Comment Re:No, it's not reasonable (Score 1) 131

You realise that Kosovo fought a particularly bloody war of independence against Serbia in the 1990s after the breakup of Yugoslavia and, after a period of protectionism under UN administration, declared independence from Serbia in 2008 - that independence is recognised by 109 UN members, so it is not a pseudo-state, it is a state by recognition, and Serbia would most definitely want Kosovo back if it were to be allowed...

Comment Re:Coming from Detroit (Score 1) 76

There is no security on the CAN communications of any modern vehicles that I know of. Any person connected to the bus can masquerade as anyone else.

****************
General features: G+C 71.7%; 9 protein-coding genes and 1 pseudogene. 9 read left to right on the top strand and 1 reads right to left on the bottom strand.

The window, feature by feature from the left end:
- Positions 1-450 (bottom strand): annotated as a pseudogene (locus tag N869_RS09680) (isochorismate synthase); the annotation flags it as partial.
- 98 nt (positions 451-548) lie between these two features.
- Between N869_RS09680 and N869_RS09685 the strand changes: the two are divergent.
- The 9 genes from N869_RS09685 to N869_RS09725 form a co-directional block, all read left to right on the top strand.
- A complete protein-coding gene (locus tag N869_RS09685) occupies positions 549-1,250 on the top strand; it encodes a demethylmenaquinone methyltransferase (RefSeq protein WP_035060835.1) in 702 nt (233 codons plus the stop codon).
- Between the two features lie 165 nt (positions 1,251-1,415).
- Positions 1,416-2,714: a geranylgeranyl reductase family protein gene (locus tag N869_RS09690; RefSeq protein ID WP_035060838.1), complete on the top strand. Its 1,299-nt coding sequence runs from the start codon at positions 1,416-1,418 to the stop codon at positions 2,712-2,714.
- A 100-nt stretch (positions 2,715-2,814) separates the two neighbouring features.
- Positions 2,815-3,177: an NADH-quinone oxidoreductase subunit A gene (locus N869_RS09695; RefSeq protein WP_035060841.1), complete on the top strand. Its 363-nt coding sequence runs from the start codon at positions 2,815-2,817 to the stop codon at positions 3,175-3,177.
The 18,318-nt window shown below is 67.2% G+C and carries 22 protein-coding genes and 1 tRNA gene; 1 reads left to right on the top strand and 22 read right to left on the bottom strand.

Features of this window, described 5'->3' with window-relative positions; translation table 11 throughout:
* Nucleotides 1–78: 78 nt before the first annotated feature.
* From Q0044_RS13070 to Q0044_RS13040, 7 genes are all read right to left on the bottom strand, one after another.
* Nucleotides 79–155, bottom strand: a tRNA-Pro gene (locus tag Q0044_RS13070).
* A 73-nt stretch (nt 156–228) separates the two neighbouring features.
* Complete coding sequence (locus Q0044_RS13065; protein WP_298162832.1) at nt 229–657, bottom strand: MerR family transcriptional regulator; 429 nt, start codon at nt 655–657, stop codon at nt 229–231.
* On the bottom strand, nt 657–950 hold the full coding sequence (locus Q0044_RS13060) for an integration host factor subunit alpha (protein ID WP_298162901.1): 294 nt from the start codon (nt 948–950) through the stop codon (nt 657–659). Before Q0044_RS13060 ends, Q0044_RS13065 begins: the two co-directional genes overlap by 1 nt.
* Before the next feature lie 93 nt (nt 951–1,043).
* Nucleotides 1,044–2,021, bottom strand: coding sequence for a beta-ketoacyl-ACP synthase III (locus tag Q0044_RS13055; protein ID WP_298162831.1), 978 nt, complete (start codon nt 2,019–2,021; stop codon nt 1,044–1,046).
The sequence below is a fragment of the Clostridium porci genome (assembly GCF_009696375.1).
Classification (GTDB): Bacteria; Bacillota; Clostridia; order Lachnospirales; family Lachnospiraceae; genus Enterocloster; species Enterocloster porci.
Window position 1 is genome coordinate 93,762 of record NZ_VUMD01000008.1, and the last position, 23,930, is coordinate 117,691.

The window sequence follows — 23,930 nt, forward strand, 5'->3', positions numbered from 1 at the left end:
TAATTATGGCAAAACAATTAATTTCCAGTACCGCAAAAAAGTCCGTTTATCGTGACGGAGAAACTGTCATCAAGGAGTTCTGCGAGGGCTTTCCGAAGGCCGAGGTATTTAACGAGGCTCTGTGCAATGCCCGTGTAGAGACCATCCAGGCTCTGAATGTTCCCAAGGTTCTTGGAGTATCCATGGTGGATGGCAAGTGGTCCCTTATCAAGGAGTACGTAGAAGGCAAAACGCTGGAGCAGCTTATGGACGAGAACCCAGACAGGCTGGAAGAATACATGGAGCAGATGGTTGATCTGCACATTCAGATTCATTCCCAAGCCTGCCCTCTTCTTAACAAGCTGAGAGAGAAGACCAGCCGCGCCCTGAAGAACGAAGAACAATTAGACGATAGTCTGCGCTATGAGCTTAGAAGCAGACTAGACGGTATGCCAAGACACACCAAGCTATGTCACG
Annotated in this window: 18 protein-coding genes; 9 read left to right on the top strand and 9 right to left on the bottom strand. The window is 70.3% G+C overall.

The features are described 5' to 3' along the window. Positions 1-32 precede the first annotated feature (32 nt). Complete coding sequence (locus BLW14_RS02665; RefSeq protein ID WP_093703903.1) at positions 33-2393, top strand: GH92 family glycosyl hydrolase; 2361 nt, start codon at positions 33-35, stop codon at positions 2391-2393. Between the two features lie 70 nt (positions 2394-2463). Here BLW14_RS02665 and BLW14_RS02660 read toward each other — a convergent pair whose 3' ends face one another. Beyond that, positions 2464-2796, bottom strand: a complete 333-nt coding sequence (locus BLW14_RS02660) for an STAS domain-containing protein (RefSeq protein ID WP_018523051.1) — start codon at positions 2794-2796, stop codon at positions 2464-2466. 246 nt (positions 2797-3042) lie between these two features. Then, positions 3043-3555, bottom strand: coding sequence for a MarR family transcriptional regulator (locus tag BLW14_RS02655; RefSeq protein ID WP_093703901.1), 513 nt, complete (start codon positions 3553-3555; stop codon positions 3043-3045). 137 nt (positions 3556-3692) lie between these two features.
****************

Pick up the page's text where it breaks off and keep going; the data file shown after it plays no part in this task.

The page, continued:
That's why Tesla has several layers of bus, with firewalls between them, inside each car.

Get on one of the buses, you get to tweak the stuff on THAT bus. But you have to convince a firewall you're cool (i.e. doing something the firewall recognizes as legitimate) before it forwards your transaction to anything on even an adjacent bus.

Comment Re:so unbelievable its posted twice (Score 2) 181

This story is a couple of hours after the allegation story, if that story was updated with the denial and explanation now, there would be near zero discussion on the denial and explanation while the outrage about the allegation would stand in full.

That is why something as big as this is due two separate stories when the allegation and denial are that far apart - now go discuss the new "information" on the topic, does it change any viewpoints from the last story? Lets watch and find out.